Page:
Masked bees (Hymenoptera: Colletidae: Hylaeus spp.) get their common name from the yellow or white markings that adorn their black faces. Like other bees they spend a great deal of time collecting pollen and nectar from flowers. While they consume some of this food, the excess is transported back to their nests to provision their young. The particular masked bee shown here was busy at work on the flower of a sulphur cinquefoil (Potentilla recta, Rosaceae).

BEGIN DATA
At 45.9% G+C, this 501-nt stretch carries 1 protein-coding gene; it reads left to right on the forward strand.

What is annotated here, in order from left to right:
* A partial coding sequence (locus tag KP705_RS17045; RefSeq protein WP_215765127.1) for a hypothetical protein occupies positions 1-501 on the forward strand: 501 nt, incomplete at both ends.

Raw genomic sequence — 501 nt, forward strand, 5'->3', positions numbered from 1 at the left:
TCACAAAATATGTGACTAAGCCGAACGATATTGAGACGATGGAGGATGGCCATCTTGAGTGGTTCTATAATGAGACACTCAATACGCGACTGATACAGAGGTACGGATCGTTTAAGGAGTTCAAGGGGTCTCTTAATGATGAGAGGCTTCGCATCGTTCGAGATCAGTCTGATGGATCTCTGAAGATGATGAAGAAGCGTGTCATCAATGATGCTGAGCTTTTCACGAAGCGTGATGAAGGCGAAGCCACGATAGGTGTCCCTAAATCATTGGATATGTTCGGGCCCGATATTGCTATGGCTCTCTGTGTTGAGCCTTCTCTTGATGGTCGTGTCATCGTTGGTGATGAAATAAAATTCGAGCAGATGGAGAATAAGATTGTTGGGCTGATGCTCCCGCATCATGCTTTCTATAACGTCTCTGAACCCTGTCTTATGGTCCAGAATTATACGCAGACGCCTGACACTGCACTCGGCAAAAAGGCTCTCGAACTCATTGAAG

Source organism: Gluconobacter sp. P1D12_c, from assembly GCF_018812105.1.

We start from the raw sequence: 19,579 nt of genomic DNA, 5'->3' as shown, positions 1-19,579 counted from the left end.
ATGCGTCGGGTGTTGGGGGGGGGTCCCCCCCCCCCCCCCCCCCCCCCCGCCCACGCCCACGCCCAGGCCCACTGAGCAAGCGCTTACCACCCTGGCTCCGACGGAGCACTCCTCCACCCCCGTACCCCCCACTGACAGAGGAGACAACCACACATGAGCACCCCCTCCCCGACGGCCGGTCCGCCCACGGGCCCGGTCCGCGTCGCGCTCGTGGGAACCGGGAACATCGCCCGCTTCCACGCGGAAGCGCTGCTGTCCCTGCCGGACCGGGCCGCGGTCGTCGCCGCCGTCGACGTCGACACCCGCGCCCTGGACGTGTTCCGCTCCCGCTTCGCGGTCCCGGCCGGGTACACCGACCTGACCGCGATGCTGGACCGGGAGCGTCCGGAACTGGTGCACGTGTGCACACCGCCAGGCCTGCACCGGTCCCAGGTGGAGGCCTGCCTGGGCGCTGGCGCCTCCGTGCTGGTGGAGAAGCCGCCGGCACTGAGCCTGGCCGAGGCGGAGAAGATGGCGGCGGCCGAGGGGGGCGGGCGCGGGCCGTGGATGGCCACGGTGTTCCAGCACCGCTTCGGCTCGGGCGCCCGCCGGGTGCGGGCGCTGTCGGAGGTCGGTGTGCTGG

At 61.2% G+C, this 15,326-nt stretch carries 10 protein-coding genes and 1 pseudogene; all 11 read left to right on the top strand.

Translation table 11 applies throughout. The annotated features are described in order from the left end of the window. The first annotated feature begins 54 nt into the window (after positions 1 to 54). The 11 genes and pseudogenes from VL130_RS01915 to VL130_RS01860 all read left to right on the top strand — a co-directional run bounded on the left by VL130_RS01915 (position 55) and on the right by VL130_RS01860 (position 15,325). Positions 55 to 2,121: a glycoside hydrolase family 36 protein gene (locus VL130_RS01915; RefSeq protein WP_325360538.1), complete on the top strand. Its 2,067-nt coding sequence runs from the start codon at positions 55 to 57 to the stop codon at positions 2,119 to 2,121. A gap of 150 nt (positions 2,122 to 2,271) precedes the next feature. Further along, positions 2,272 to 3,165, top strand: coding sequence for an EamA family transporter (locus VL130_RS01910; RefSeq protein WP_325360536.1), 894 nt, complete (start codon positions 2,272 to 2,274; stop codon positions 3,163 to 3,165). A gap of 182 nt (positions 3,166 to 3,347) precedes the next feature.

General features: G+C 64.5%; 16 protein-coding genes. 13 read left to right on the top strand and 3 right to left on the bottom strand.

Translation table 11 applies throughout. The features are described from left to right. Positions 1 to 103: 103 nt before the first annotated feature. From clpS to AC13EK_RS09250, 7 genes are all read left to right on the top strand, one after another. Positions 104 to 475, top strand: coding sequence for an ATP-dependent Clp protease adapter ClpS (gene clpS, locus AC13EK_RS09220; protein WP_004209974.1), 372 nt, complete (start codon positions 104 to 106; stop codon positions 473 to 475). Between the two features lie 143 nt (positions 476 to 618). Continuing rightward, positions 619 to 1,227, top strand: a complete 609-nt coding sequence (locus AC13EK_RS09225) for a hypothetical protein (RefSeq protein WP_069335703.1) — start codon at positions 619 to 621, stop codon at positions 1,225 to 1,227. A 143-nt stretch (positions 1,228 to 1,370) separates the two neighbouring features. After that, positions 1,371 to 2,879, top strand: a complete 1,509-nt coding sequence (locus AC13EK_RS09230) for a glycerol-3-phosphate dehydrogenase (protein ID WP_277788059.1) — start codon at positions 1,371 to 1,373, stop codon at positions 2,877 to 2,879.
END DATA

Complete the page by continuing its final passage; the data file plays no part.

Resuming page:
Most bees possess external structures that help them transport pollen back to their nests. Some have scopae, which are dense brush-like collections of hairs on their rear legs or abdomens. Others like honey and bumble bees have basket-like structures on their hind legs called corbiculae. Mining bees have neither of these, and instead transport pollen and nectar using only a honey stomach. This enlarged area of the esophagus is located just ahead of the “regular” stomach. Pollen and nectar stored here can be easily regurgitated once the bee returns to its nest.